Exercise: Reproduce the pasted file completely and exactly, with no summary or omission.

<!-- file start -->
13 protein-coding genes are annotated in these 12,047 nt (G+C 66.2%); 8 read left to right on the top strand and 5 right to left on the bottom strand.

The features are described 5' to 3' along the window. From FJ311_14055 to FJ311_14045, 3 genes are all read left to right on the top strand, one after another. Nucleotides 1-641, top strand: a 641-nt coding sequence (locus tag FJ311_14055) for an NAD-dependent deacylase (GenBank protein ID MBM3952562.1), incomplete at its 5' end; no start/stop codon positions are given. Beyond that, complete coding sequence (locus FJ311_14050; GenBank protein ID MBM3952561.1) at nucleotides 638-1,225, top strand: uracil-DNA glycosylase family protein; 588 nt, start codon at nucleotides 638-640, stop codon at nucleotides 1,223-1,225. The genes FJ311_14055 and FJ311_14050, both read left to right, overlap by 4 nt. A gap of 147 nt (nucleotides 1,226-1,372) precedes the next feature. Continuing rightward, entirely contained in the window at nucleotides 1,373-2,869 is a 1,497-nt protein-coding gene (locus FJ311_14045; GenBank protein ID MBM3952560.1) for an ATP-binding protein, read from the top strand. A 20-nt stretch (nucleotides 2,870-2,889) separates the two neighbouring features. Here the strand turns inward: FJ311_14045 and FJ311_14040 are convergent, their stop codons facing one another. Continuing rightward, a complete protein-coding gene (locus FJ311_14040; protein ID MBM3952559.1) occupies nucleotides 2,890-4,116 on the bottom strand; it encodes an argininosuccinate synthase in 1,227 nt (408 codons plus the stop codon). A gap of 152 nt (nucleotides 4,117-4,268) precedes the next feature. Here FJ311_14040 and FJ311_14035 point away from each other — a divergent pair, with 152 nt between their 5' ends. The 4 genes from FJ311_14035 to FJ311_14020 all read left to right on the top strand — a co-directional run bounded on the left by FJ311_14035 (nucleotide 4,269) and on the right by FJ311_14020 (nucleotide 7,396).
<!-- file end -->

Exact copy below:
13 protein-coding genes are annotated in these 12,047 nt (G+C 66.2%); 8 read left to right on the top strand and 5 right to left on the bottom strand.

The features are described 5' to 3' along the window. From FJ311_14055 to FJ311_14045, 3 genes are all read left to right on the top strand, one after another. Nucleotides 1-641, top strand: a 641-nt coding sequence (locus tag FJ311_14055) for an NAD-dependent deacylase (GenBank protein ID MBM3952562.1), incomplete at its 5' end; no start/stop codon positions are given. Beyond that, complete coding sequence (locus FJ311_14050; GenBank protein ID MBM3952561.1) at nucleotides 638-1,225, top strand: uracil-DNA glycosylase family protein; 588 nt, start codon at nucleotides 638-640, stop codon at nucleotides 1,223-1,225. The genes FJ311_14055 and FJ311_14050, both read left to right, overlap by 4 nt. A gap of 147 nt (nucleotides 1,226-1,372) precedes the next feature. Continuing rightward, entirely contained in the window at nucleotides 1,373-2,869 is a 1,497-nt protein-coding gene (locus FJ311_14045; GenBank protein ID MBM3952560.1) for an ATP-binding protein, read from the top strand. A 20-nt stretch (nucleotides 2,870-2,889) separates the two neighbouring features. Here the strand turns inward: FJ311_14045 and FJ311_14040 are convergent, their stop codons facing one another. Continuing rightward, a complete protein-coding gene (locus FJ311_14040; protein ID MBM3952559.1) occupies nucleotides 2,890-4,116 on the bottom strand; it encodes an argininosuccinate synthase in 1,227 nt (408 codons plus the stop codon). A gap of 152 nt (nucleotides 4,117-4,268) precedes the next feature. Here FJ311_14040 and FJ311_14035 point away from each other — a divergent pair, with 152 nt between their 5' ends. The 4 genes from FJ311_14035 to FJ311_14020 all read left to right on the top strand — a co-directional run bounded on the left by FJ311_14035 (nucleotide 4,269) and on the right by FJ311_14020 (nucleotide 7,396).